well said :-)

Got me on the MGS, ended up with half the actual weight. (Converting from tons, for some reason multiplied by 1k and not 2k, my bad.) However, the M551 still only weighed in at 15 tons, and could be externally carried by the CH-53E and Mi-26. I’ll replace that by putting up the soviet PT-76 in it’s place, which is also heli-mobile.

So now exponential means “bigger” ? LOL

Here’s the great thing about the myth of osprey range advantage — covering more range with fewer aircraft aircraft because means the demand goes up polynomially but the capability scales linearly. So you end up with a shortage of vehicles which is exactly what the marines are now complaining about.

The marines chose the V22 simply because nobody else wanted it that’s the reality and they are far more interested in PR opportunities and differentiating themselves from the fighting services then actually getting the job done.

ex·po·nen·tial /ˌekspəˈnenCHəl/ Adjective 1. Of or expressed by a mathematical exponent. 2. (of an increase)

I think you’re more confused by the difference between performance and capability. I’ll let you look those up.

You don’t understand range and it’s impact on mission. According to your “logic” we need more B2’s than other airplanes because they fly farther. Brilliant.

The Osprey was selected because of its unique capabilities not because nobody wanted it. (Again, think of the B2.)

homeland security

All marine corps aviation is paid in blu dollars not green. This ensures that marine aviation cn be used in support of the fleet as well as o the ground

I remember that they tried to sell this aircraft to the Marines back in the 70’s…President Carter nixed the idea. I was very surprised to see it raise it’s ugly head again 25 years later!

If the Army is smart, they’d stay as far away as possible from the V-22! This thing is an operational flop! It can’t autorotate, easily gets into critical vortex ring state flight regimes, and is highly susceptible to uncontrolled roll conditions when encountering wake turbulence from other V22’s during critical approach maneuvers. The Army has a proven heavy lifter in the CH-47F. And it’s no slouch when it comes to speed, especially when high and hot. In Afghanistan AH-64s couldn’t keep up with our D models when operating at higher altitudes.

“In Afghanistan AH-64s couldn’t keep up with our D models when operating at higher altitudes”

And until someone bails out the transmission maker (Northstar Aerospace, mfr of RDS-21) for the Block III Apache, it won’t happen. Hilarious Boeing makes the army agree to take out the transmissions and re-use them during mass production and then send the bill to the army for their failure to keep their suppliers alive…

The caveat of helicopter external carry is the drag penalty. The Tarhe was intended to winch objects close to the hull, but I don’t think it was ever powerful enough to carry a combat-ready Sheridan. I found a picture, but pictures without context are meaningless.

There’s always the Wiesel…

It’s odd to buy a Marine troop transport, that outruns helo gunship support, and has no effective means of self defense, going into hot LZ’s.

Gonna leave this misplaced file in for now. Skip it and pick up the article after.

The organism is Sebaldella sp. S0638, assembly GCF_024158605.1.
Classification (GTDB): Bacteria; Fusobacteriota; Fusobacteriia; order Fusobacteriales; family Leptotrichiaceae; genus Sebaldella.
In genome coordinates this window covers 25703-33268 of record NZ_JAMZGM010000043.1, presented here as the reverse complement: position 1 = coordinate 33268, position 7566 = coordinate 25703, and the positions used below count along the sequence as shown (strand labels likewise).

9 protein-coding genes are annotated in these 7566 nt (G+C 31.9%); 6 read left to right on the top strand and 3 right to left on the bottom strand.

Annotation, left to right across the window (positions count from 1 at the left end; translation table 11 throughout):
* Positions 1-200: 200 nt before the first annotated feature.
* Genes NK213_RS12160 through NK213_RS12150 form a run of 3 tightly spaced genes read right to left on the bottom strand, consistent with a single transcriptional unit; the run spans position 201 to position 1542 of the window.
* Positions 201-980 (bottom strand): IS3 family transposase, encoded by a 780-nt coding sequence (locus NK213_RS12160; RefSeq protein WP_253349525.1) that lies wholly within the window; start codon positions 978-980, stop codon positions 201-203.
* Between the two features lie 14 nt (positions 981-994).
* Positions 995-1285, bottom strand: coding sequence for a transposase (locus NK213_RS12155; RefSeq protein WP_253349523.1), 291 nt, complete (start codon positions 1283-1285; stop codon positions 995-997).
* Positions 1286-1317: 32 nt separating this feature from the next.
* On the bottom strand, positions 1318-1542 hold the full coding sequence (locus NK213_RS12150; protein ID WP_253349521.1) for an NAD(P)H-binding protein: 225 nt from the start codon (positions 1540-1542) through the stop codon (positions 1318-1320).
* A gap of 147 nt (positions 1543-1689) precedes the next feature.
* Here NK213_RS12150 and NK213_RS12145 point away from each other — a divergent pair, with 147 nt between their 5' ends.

Also, landing vertically in dry sand…, they’ve got to be IFR, for the final couple hundred feet. I’m a crazy old AV-8A pilot, who was thrilled to be selected for single seat Harrier transition back in ’74. So, I would clearly try anything…, but you’d never have gotten me into one of these things.

However, they’ll be perfect for NY business execs, and DC politicians, zipping from building to building (once some volume purchases bring that pesky price down).

‘Military Intelligence’ has always been an oxymoron.….Semper Fi

The real answer is that it’s a ‘joint’ buy designed to save each service money by reducing the per plane cost, that would be higher if they bought individually. The Navy procures and technically owns all the aircraft the Corps operates.

USMC falls under the Department of the Navy.…

re “USMC falls under the Department of the Navy.… ”

Only when they want to be.

look at all the expensive toys they have bleeding us in devlopment. A lot for a 177K force.! Perhaps we should can the other 3 services and let the USMC do it all. Their PR force is almost as good as their ability to do urban combat which is best ever seen on the planet.

The Air Force Special Operations Command has a need for the Osprey. That AF community is very small and specialized. The USMC operates from the sea off of ships. They are essentially a light infantry 911 force which needs a vertical take off and landing aircraft for normal combat operations.
As far as I know the US Army has no interest in the Osprey. That may be a “not invented here” prejudice on their part. I don’t know.

whats at the top of a marine’s check? department of the navy„ they are athe special forces of the navy.

Actually, doc, you’re clueless. The Marine Corps and the Navy are coequal services and both are part of the Department of the Navy, which is the civilian leadership of both services. The Osprey buy is through NAVAIRSYSCOM, so it is a “Navy” (Dept) buy. In the Marine Corps, we refer to blue dollars as money that comes from organizations like NAVAIRSYSCOM and green dollars as money that is specifically budgeted for Marine Corps purposes. This could be considered “blue dollars,” although it is from procurement accounts, not O&M accounts.